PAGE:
• Apprentice Name: Abby Goss
  • High School: Trinity High School
  • Home Town: Trinity, NC
  • Grade Level: 12
  • Company Name: Phoenix Precision Machining
  • Role: 
  • Start Date: June 2019

Abby Goss has always been a hands-on learner. After high school, she planned to make her dream of studying Mechanical Engineering at N.C. State University a reality. However, she knew she’d need more than classroom education — she would need real-world experience to be successful in the field.

During Abby’s sophomore year, she heard about an apprenticeship opportunity, first at school and again through Facebook and TV ads. The phrases “free education” and “hands-on training” piqued her interest. Little did she know, there were many opportunities right in her hometown for experiential learning.

“I wasn’t aware of many of the work possibilities in Randolph County. It was educational just to see how my hometown plays a part in some of these industries.”

Abby said it definitely instilled some hometown pride to learn about the companies in her community training the next generation of machinists and engineers.

After applying for the apprenticeship program, she was matched with Phoenix Precision Machining in Trinity, N.C. As a pre-apprentice, Abby has learned the ropes of the business in preparation for her formal apprenticeship, which began in August 2019.

In her new role Abby will get to explore all aspects of machining. Most notably, she’ll get to run her own computer numerical control (CNC) mill, using cutting-edge technology to produce complex parts with precision.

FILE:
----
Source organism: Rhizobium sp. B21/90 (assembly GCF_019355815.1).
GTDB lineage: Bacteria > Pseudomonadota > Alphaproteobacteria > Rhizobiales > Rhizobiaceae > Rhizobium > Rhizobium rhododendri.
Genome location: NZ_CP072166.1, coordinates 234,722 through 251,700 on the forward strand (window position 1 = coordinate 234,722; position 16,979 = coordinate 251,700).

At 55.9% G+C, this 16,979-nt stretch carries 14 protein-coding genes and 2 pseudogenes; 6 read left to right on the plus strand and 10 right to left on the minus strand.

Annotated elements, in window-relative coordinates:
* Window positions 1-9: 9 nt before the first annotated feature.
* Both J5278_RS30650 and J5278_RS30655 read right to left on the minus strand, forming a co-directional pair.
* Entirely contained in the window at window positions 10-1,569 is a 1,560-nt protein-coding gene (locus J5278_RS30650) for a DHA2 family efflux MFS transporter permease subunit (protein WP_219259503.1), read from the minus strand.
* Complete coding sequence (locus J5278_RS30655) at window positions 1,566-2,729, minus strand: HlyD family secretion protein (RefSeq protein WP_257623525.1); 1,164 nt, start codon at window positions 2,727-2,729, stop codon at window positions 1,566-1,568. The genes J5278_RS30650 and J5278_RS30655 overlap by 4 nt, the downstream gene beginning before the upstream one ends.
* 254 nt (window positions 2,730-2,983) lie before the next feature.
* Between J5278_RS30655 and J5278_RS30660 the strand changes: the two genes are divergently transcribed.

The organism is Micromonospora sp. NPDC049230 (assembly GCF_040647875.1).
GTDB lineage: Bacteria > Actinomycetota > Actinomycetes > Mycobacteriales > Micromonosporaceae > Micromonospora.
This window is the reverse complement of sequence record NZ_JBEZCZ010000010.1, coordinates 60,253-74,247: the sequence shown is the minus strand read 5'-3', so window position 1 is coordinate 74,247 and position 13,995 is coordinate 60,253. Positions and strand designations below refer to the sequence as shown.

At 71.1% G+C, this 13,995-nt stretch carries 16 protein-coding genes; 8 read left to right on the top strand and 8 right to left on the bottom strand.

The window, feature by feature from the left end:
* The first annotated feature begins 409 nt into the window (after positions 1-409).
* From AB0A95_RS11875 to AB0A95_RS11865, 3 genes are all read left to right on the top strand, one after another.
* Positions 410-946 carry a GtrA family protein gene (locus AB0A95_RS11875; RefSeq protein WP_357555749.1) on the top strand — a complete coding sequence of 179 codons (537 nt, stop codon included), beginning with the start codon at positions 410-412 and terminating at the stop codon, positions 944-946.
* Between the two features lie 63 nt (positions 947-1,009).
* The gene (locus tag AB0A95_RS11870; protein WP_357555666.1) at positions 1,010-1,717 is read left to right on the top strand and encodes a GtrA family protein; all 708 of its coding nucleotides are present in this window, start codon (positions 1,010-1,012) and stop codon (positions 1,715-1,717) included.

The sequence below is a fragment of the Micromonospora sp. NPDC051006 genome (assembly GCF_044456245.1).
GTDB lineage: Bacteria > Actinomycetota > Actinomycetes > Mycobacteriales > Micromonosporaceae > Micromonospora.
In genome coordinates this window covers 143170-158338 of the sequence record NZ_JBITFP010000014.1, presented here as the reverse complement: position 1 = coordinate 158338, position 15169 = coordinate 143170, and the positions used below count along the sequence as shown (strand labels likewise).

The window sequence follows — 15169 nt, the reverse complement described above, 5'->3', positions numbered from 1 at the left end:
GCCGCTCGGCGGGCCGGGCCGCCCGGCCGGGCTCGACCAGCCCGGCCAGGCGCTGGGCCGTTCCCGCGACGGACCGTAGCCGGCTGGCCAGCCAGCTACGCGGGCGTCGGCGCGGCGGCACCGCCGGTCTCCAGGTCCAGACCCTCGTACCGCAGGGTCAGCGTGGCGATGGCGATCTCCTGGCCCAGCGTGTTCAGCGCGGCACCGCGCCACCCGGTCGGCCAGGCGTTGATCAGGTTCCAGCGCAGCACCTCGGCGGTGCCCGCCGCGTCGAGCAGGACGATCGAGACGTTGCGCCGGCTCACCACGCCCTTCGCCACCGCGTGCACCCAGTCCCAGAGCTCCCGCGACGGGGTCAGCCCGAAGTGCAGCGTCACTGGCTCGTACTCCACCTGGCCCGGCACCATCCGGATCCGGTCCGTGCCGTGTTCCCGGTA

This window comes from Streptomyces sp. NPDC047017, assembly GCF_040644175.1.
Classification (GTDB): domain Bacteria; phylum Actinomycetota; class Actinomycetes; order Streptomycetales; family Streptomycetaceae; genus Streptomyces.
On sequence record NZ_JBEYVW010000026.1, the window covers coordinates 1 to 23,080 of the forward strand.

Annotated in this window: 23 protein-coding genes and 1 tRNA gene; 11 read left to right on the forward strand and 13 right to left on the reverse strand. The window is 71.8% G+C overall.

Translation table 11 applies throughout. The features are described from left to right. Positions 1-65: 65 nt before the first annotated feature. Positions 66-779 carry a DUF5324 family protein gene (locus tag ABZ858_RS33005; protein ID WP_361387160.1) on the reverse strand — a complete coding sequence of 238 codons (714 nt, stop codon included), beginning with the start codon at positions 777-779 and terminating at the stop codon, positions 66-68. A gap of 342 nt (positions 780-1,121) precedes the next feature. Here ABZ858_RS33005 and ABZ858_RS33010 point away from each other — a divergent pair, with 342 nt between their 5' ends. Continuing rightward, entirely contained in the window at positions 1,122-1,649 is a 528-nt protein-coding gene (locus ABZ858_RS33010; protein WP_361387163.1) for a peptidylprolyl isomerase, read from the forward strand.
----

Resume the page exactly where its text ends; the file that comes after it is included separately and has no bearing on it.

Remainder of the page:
“I have always believed that if you get the experience early you can start to learn the full capabilities of the machine.”

This will put her leaps and bounds ahead of her peers in college, and provide a leg up when it comes to career preparation.

In addition to CNC milling, Abby will get to work in numerous areas of the business: shipping, handling, maintenance, and more. Her experience at Phoenix Precision Machining can also be transferred to her chosen college as course credit.

When asked why she chose apprenticeship, Abby had a simple answer: getting hands-on learning alongside great people and avoiding the debt that cripples many of today’s students.

“From my first tour at Phoenix Precision Machining, there have always been employees and company leaders willing to help and answer any questions I had.”

Abby also credits Andy Hines, Career Development Coordinator at Trinity High School, along with Stacey Miller from Randolph Community College and Nancy Cross, Director of Career and Technical Education with the Randolph County School System, with her ability to secure an apprenticeship and transition successfully into the program.

When Abby started high school, she probably didn’t picture herself preparing for an engineering career, earning college credit, and working in an advanced machine shop all before graduation. Discovering apprenticeship altered her course in a way that will pay off for a lifetime. 

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